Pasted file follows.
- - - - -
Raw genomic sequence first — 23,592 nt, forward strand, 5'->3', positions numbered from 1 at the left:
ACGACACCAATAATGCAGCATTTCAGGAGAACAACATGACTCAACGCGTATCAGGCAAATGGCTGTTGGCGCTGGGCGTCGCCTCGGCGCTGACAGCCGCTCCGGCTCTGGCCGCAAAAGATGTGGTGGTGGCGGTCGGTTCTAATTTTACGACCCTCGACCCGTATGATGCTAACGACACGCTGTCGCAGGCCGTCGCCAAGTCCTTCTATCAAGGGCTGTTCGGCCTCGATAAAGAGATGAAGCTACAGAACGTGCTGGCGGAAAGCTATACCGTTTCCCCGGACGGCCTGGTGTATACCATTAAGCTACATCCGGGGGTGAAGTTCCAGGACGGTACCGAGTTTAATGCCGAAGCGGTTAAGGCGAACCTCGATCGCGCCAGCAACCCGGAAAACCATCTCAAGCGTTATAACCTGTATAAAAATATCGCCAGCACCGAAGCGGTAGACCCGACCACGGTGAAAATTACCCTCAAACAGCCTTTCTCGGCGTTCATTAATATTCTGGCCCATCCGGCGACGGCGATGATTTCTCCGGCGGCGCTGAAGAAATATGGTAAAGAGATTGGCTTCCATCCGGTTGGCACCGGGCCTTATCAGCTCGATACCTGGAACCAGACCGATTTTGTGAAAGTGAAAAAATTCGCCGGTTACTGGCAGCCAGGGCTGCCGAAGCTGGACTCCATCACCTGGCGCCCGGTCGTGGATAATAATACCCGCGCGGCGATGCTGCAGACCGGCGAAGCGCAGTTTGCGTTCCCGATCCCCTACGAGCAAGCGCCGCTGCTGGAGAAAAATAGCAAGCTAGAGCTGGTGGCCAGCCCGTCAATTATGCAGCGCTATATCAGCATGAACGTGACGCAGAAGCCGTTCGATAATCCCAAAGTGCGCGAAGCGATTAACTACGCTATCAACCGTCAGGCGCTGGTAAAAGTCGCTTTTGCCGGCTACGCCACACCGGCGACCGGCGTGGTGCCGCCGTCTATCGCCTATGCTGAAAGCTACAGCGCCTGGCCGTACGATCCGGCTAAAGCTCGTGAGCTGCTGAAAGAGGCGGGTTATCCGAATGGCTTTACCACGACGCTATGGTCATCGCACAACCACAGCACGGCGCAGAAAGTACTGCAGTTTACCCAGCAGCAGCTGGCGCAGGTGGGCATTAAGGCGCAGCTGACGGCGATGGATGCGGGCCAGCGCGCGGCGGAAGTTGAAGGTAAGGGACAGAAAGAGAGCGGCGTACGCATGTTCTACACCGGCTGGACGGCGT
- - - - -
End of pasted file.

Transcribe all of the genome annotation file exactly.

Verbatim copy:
Raw genomic sequence first — 23,592 nt, forward strand, 5'->3', positions numbered from 1 at the left:
ACGACACCAATAATGCAGCATTTCAGGAGAACAACATGACTCAACGCGTATCAGGCAAATGGCTGTTGGCGCTGGGCGTCGCCTCGGCGCTGACAGCCGCTCCGGCTCTGGCCGCAAAAGATGTGGTGGTGGCGGTCGGTTCTAATTTTACGACCCTCGACCCGTATGATGCTAACGACACGCTGTCGCAGGCCGTCGCCAAGTCCTTCTATCAAGGGCTGTTCGGCCTCGATAAAGAGATGAAGCTACAGAACGTGCTGGCGGAAAGCTATACCGTTTCCCCGGACGGCCTGGTGTATACCATTAAGCTACATCCGGGGGTGAAGTTCCAGGACGGTACCGAGTTTAATGCCGAAGCGGTTAAGGCGAACCTCGATCGCGCCAGCAACCCGGAAAACCATCTCAAGCGTTATAACCTGTATAAAAATATCGCCAGCACCGAAGCGGTAGACCCGACCACGGTGAAAATTACCCTCAAACAGCCTTTCTCGGCGTTCATTAATATTCTGGCCCATCCGGCGACGGCGATGATTTCTCCGGCGGCGCTGAAGAAATATGGTAAAGAGATTGGCTTCCATCCGGTTGGCACCGGGCCTTATCAGCTCGATACCTGGAACCAGACCGATTTTGTGAAAGTGAAAAAATTCGCCGGTTACTGGCAGCCAGGGCTGCCGAAGCTGGACTCCATCACCTGGCGCCCGGTCGTGGATAATAATACCCGCGCGGCGATGCTGCAGACCGGCGAAGCGCAGTTTGCGTTCCCGATCCCCTACGAGCAAGCGCCGCTGCTGGAGAAAAATAGCAAGCTAGAGCTGGTGGCCAGCCCGTCAATTATGCAGCGCTATATCAGCATGAACGTGACGCAGAAGCCGTTCGATAATCCCAAAGTGCGCGAAGCGATTAACTACGCTATCAACCGTCAGGCGCTGGTAAAAGTCGCTTTTGCCGGCTACGCCACACCGGCGACCGGCGTGGTGCCGCCGTCTATCGCCTATGCTGAAAGCTACAGCGCCTGGCCGTACGATCCGGCTAAAGCTCGTGAGCTGCTGAAAGAGGCGGGTTATCCGAATGGCTTTACCACGACGCTATGGTCATCGCACAACCACAGCACGGCGCAGAAAGTACTGCAGTTTACCCAGCAGCAGCTGGCGCAGGTGGGCATTAAGGCGCAGCTGACGGCGATGGATGCGGGCCAGCGCGCGGCGGAAGTTGAAGGTAAGGGACAGAAAGAGAGCGGCGTACGCATGTTCTACACCGGCTGGACGGCGT